On the hunt for high-altitude microorganisms

May 21, 2012 by Jason Major, Universe Today
Design of an XCOR Lynx spacecraft. Credit: XCOR Aerospace

The United States Rocket Academy has announced an open call for entries in its High Altitude Astrobiology Challenge, a citizen science project that will attempt to collect samples of microbes that may be lurking in Earth’s atmosphere at the edge of space.

Earth’s biosphere has been discovered to extend much higher than once thought — up to 100,000 feet (30,480 meters) above the planet’s surface. Any microorganisms present at these high altitudes could be subject to the mutating effects of increased radiation and transported around the globe in a sort of pathogenic jet-stream.

Citizens in Space, a project run by the U.S. Rocket Academy, is offering a $10,000 prize for the development of an open-source and replicable  collection device that could successfully retrieve samples of microorganisms, and could fly as a payload aboard an XCOR Lynx spacecraft.

XCOR Aerospace is a private California-based company that has developed the Lynx, a reusable launch vehicle that has suborbital flight capabilities. Low-speed test flights are expected to commence later this year, with incremental testing to take place over the following months.

Any proposed microbe collection devices would have to fit within the parameters of the Lynx’s 2kg Aft Cowling Port payload capabilities — preferably a 10 x 10 x 20 cm CubeSat volume — and provide solutions for either its retraction (in the case of extended components) or retrieval (in the case of ejected hardware.)

The contest is open to any US resident or non-government team or organization, and submissions are due by February 13, 2013. The chosen design will fly on 10 contracted Lynx flights in late 2013 or early 2014, and possibly even future missions.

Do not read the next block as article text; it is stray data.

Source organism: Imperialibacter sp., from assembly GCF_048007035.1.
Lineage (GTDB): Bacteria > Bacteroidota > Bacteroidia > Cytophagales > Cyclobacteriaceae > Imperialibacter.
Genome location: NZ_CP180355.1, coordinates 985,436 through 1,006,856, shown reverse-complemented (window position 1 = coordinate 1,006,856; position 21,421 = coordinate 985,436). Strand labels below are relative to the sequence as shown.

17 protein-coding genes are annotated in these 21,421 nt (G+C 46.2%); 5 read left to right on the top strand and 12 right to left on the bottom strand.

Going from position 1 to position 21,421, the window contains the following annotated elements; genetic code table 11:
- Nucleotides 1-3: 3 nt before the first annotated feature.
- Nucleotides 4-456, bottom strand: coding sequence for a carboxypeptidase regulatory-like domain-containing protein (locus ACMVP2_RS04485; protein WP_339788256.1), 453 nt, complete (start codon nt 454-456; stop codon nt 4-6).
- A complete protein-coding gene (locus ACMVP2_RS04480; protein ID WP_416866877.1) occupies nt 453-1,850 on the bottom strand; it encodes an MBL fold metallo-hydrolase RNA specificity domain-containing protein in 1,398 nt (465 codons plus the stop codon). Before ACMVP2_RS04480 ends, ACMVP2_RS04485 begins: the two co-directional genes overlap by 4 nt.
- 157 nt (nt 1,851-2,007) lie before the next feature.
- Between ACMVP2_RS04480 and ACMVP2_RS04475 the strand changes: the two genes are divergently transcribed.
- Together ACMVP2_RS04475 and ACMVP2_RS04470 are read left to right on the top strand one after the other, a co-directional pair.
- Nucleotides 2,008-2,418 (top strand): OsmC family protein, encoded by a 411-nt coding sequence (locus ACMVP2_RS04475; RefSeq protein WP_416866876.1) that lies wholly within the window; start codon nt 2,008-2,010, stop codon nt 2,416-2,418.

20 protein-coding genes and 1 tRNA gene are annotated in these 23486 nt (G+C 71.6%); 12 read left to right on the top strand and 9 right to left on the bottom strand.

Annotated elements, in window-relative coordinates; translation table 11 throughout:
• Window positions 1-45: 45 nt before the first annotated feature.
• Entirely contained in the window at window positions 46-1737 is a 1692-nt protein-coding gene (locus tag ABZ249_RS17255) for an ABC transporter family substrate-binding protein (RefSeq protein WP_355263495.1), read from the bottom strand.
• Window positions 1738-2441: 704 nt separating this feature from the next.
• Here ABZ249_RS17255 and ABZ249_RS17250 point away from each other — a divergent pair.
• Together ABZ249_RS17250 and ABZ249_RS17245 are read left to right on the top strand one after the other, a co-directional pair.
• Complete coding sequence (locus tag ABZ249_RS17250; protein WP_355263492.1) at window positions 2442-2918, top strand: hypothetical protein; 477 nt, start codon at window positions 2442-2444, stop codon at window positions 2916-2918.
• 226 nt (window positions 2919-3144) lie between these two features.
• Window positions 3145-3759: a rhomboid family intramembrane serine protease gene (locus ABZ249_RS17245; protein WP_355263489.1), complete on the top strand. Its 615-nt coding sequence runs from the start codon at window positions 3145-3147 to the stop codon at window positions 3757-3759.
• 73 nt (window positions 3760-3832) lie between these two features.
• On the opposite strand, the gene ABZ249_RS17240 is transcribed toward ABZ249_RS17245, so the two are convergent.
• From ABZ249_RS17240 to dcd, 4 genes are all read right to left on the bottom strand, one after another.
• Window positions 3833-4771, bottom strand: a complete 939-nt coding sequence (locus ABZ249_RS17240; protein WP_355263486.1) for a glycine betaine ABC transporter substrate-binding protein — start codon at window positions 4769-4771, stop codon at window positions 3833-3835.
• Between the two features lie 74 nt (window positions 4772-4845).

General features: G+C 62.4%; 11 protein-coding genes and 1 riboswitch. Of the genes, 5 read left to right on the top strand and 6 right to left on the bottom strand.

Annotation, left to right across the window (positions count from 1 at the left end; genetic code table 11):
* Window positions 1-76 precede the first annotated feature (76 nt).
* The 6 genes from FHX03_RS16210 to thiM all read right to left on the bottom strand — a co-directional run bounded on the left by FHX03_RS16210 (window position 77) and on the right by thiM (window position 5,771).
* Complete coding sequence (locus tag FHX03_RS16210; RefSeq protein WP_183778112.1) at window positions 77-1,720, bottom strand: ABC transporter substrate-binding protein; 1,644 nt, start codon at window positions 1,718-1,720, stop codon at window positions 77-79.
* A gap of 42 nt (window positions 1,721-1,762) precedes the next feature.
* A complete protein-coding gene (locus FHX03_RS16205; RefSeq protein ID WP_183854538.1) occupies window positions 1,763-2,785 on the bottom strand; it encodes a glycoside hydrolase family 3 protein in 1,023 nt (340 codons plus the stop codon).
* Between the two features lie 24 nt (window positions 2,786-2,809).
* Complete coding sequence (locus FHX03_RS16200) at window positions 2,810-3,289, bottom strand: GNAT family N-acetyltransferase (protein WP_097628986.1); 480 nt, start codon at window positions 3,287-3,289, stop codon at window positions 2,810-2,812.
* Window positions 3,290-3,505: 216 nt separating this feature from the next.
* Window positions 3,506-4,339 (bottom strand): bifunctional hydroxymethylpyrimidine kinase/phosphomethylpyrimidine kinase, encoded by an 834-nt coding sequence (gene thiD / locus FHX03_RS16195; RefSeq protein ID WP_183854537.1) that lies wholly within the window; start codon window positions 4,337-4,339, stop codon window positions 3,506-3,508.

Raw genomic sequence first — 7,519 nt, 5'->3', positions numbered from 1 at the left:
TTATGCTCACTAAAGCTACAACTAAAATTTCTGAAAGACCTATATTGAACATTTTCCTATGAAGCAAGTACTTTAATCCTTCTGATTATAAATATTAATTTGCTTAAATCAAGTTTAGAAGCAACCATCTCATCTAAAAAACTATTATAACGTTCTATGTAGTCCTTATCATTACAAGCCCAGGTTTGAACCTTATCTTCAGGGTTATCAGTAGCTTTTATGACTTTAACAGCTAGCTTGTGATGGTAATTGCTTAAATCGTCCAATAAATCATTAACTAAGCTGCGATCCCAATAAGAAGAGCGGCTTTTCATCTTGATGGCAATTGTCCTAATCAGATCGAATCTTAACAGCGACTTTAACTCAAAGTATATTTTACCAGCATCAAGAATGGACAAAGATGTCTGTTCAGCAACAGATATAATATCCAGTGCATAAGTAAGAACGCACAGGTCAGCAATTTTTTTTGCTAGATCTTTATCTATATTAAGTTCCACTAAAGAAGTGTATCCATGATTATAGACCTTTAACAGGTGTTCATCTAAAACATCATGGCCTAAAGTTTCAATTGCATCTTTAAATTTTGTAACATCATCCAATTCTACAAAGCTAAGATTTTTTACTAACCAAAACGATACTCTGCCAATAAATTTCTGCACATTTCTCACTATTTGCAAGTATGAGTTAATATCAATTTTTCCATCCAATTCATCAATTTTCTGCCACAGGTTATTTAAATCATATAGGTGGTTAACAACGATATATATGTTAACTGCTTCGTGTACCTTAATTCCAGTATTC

Find out more about the challenge on the Citizens in Space site here, and check out an animation of the XCOR Lynx spacecraft below:

This video is not supported by your browser at this time.


Explore further: NASA-NOAA Suomi NPP Satellite team ward off recent space debris threat

add to favorites email to friend print save as pdf

Related Stories

XCOR Lynx slated to fly new suborbital telescope

Jul 13, 2011

Commercial space company XCOR Aerospace has signed a “Memorandum of Understanding” with the Planetary Science Institute, laying the groundwork for flying a human-operated telescope on board XCOR’s ...

Calif. space tourism firm launches S. Korea deal

Dec 18, 2009

(AP) -- A California company developing a rocket plane for space tourism announced Thursday that it has an agreement with a nonprofit group in South Korea to conduct launches in that nation.

Space science on the wings of starfighters

Nov 04, 2011

A NewSpace company based out of New Port Richey in Florida is working to provide suborbital access to space for firms with scientific payloads. The Star Lab project is an experimental suborbital launcher, ...

Recommended for you

Close encounters: Comet siding spring seen next to mars

7 minutes ago

(Phys.org) —This composite NASA Hubble Space Telescope Image captures the positions of comet Siding Spring and Mars in a never-before-seen close passage of a comet by the Red Planet, which happened at 2:28 ...

Beastly sunspot amazes, heightens eclipse excitement

6 hours ago

That's one big, black blemish on the Sun today! Rarely have we been witness to such an enormous sunspot. Lifting the #14 welder's glass to my eyes this morning I about jumped back and bumped into the garage.

The formation and development of desert dunes on Titan

7 hours ago

Combining climate models and observations of the surface of Titan from the Cassini probe, a team from the AIM Astrophysics Laboratory (CNRS / CEA / Paris Diderot University) , in collaboration with researchers ...

User comments : 2

Adjust slider to filter visible comments by rank

Display comments: newest first

kaasinees
3.7 / 5 (3) May 21, 2012
We find more and more about the composition of mass beyond earths atmosphere, so why not?
Graeme
not rated yet May 23, 2012
It would be a challenge to catch them alive. Perhaps a bacteria could be accellerated at 1000G, to the flying craft's speed, but not an insect!